Following is the last of a two-part article
outlining government action and suggesting possible solutions to
the water-shortage situation and improvement of the environs of
the Dead Sea:
A WATER tragedy does not have to be the precursor
of action to improve water management. The water shortage in the
summer of 1993 gave a taste of such a tragedy to the residents of
Amman; contamination of western Amman's water supply in 1998 provided
another glimpse into what life could be with a miserly supply of
To provide alternative water sources to the
agricultural and domestic sectors, as well as to improve the situation
on the eastern bank of the Dead Sea, the Water and Irrigation Ministry
initiated a plan, comprising 61 projects, for the period 1998-2010,
at an estimated cost of JD3.5 billion. Most significant are capitalising
on the Disi basin groundwater, building dams in the southern region,
improving Khirbet Al Samra wastewater treatment plant and desalination.
As far as the Dead Sea is concerned, the
Red-Dead canal is being advocated once again, a proposal whose supporters
claim will restore the lake's pre-1960s water surface area, two-thirds
of which currently exist, within around 20 years.
The canal, now called “peace conduit”,
would infuse Red Sea water into the Dead Sea. It appears like a
perfect solution to a worrying problem, making up for the dwindling
contribution of the Jordan River. Transforming the proposed canal
into a conduit, according to the secretary general of the Jordan
Valley Authority (JVA), was meant to minimise costs, reduce environmental
impact and hasten conclusion. A canal is cut through land, much
like the Suez Canal, producing an artificial river and consequently
increasing shoreline area. A conduit is actually only a pipe.
“Transporting a large body of salt
water over freshwater aquifers could threaten contamination,”
said Abdel Rahman Sultan of the Friends of the Earth Middle East
(FoEME), who is performing a small-scale environmental impact assessment
(EIA) of the consequences of the project.
In a conference on the Dead Sea earlier this
year, Living Lake's Stefan Horman said: “We share concerns
regarding the plan to build a channel linking the Red Sea to the
Dead Sea. Experiences from other large-scale projects of this kind
show that they often bring new, even bigger environmental problems
with them. A very detailed and comprehensive environmental impact
assessment carried out by an independent party is indispensable
in order to prevent negative impacts on the entire region and its
Withdrawing large volumes of water from the
Gulf of Aqaba is bound to upset its natural aquatic equilibrium.
Transporting the salty water over freshwater basins in southern
and northern Araba could be a recipe for disaster, and pouring ten
times less saline, full of aquatic life, water into the Dead Sea
could have “interesting” results.
“A simple model to represent the changing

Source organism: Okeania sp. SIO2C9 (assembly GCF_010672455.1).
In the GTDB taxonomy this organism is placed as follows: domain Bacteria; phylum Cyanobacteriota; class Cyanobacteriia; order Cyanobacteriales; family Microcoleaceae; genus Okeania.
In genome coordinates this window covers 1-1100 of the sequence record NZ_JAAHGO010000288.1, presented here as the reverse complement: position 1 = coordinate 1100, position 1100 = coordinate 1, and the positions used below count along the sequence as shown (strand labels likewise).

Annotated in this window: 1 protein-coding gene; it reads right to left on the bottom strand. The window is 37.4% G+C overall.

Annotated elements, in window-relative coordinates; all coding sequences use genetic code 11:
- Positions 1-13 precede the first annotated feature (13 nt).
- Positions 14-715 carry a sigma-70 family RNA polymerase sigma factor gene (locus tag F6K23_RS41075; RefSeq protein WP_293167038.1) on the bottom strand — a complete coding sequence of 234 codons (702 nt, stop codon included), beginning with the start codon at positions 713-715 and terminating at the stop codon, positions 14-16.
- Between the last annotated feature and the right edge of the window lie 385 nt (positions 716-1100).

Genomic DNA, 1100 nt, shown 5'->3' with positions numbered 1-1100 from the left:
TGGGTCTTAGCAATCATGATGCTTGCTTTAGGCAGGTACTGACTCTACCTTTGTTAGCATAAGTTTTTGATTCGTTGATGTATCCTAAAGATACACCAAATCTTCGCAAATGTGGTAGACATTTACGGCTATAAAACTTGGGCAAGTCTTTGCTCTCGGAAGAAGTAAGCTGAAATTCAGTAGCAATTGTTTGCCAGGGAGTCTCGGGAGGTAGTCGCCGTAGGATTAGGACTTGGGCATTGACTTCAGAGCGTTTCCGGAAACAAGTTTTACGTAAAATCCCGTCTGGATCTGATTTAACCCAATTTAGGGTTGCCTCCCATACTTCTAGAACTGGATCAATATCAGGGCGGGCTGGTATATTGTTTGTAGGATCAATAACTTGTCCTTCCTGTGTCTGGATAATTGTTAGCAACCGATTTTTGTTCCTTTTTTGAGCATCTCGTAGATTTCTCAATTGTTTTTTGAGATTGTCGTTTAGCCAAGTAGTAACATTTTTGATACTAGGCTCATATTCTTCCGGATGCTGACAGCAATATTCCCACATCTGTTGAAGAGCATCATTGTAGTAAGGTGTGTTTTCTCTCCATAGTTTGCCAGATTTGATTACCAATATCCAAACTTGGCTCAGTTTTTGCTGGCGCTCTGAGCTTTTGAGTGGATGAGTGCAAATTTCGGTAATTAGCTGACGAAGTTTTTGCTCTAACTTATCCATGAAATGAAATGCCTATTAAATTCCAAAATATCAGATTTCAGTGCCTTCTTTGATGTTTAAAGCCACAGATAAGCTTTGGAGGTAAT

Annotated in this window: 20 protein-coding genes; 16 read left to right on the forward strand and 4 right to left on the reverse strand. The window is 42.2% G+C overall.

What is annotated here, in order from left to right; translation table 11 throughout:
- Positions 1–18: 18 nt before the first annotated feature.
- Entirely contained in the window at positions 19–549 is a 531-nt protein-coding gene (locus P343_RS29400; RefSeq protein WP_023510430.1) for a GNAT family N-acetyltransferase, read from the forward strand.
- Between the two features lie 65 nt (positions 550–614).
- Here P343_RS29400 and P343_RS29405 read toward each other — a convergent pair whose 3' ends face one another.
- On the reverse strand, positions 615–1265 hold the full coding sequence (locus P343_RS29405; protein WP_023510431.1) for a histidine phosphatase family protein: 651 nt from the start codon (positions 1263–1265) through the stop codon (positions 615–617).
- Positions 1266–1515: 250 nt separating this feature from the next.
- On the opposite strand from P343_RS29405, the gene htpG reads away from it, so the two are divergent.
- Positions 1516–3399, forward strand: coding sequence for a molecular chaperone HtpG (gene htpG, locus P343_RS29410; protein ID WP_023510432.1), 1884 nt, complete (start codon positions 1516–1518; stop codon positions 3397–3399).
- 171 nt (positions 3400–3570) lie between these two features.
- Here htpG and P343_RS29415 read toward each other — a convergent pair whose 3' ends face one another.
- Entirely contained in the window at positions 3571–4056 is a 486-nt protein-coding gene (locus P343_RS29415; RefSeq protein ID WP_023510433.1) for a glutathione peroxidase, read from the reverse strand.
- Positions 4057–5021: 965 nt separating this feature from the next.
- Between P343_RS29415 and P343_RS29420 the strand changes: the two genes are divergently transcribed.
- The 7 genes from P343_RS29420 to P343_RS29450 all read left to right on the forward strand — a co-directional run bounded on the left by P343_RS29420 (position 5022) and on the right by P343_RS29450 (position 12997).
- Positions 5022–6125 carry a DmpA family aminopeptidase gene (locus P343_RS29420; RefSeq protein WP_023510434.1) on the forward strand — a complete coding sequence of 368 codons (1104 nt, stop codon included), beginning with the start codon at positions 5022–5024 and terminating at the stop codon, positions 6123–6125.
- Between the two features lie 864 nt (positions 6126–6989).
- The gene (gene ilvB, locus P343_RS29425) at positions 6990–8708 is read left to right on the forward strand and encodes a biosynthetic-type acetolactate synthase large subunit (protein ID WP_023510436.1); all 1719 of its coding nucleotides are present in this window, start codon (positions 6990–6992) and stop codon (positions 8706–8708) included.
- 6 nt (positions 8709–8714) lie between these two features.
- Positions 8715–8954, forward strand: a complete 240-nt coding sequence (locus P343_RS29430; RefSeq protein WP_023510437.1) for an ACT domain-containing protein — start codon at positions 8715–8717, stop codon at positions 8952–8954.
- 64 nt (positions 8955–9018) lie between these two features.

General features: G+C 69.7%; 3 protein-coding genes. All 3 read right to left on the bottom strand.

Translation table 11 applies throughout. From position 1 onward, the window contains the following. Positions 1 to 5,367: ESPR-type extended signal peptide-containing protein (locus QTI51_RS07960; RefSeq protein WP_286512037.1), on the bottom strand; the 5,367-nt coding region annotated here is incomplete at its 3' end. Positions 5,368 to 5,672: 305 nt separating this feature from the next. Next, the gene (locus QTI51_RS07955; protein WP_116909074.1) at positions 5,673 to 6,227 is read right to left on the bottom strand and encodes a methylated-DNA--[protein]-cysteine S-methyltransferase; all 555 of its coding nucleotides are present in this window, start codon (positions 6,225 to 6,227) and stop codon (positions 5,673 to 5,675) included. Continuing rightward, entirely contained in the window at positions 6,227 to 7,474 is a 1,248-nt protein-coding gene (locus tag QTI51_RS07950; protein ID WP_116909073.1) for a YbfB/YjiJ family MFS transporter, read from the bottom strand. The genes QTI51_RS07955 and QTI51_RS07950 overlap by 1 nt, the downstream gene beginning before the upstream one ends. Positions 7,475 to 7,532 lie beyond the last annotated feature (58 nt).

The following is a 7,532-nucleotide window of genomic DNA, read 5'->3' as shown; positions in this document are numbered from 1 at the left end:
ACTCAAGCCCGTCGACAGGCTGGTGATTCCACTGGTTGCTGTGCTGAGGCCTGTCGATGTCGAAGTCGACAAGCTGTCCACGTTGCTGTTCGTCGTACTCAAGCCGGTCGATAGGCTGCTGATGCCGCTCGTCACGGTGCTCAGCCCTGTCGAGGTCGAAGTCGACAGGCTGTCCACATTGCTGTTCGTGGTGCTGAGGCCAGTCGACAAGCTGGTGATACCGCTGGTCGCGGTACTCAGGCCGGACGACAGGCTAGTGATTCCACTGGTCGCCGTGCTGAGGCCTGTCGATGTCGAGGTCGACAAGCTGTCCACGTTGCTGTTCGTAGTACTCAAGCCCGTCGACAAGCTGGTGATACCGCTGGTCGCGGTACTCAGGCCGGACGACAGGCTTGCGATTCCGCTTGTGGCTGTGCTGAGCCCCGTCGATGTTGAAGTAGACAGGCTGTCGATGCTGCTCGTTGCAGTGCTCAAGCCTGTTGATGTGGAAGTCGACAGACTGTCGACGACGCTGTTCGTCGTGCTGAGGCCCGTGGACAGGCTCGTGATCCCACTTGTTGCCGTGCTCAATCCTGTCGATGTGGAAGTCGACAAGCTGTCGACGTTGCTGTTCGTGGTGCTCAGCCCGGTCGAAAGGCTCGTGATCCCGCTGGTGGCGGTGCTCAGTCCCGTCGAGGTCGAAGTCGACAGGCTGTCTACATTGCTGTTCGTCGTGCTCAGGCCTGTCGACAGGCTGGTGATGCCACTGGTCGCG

conditions can be created, using appropriate software, but reality
is more complex; you can never tell 100 per cent what the outcome
will be,” said Sultan. He added that hardly any data is available
at present, and called for the creation of a baseline information
database to minimise the unexpected.
“If there are serious potential negative
outcomes, we will use scientific evidence to back up lobbying for
action that would minimise the environmental damage,” added
Possible effects at the Aqaba end are on
the sea larvae, which are at the bottom of the aquatic food chain;
their physical removal is the most probable. Also, mixing different
temperature water layers is likely to occur, modifying the environment
inhabited by an array of diverse sea life.
“Pouring less-saline Red Sea water
into the Dead Sea will produce a lateral and vertical concentration
gradient at the input zone due to the water density difference.
This can even result in aquatic life,” said Sultan.
Studies indicate the presence of algae and
several species of aerobic and anaerobic bacteria in the Dead Sea.
Heavy rains in 1980 and in 1992 led to the lake's dilution, resulting
in the flourishing of some bacteria that turned the surface colour
to reddish blue. Some scientists predict that a sudden inflow of
relatively freshwater could turn the sea green at first and then
The 400-metre vertical drop between the two
seas could be harnessed to generate electricity. According to a
United Nations University report, the theoretical hydro-potential,
exploiting the head difference off 400 m by diverting 56.7 cubic
metres per second (1,600 million cubic metres per year), is estimated
at 194 MW. A hydro power plant would produce 1.3 billion kWh per
year of electricity with an installed capacity of 495 MW, assuming
peak-power operation. These figures belong to a study of an Israeli
plan for connecting the Mediterranean Sea with the Dead Sea, but
the theoretical calculations are generally applicable. Jordan's
total annual electrical energy requirement is 6.453 billion kWh;
thus, the vertical drop can theoretically generate up to roughly
one-fifth of the country's electrical power requirement.
A study started in the early 1980s by Harza
Engineering from Chicago suggested that the (then) canal could generate
freshwater. The water pressure would be enough to push sea-water
through an artificial membrane that would separate the water from
its dissolved substances — reverse osmosis (RO) desalination.
Other studies suggest that the drop is not enough and that further
pumping is required; either way, there is potential for freshwater.
Most Gulf countries satisfy almost all their
freshwater demand through desalination due to their presently abundant
With improved technologies in the field,
conversion rates of up to 70 per cent have been attained by RO methods,
according to Fransesco Civili, member of the Mediterranean Action
Plan (MAP) coordinating unit. With a conduit flow rate of 1,600
mcm per year, over 1,000 mcm of freshwater can be produced by RO
desalination. However, during the desalination process, a number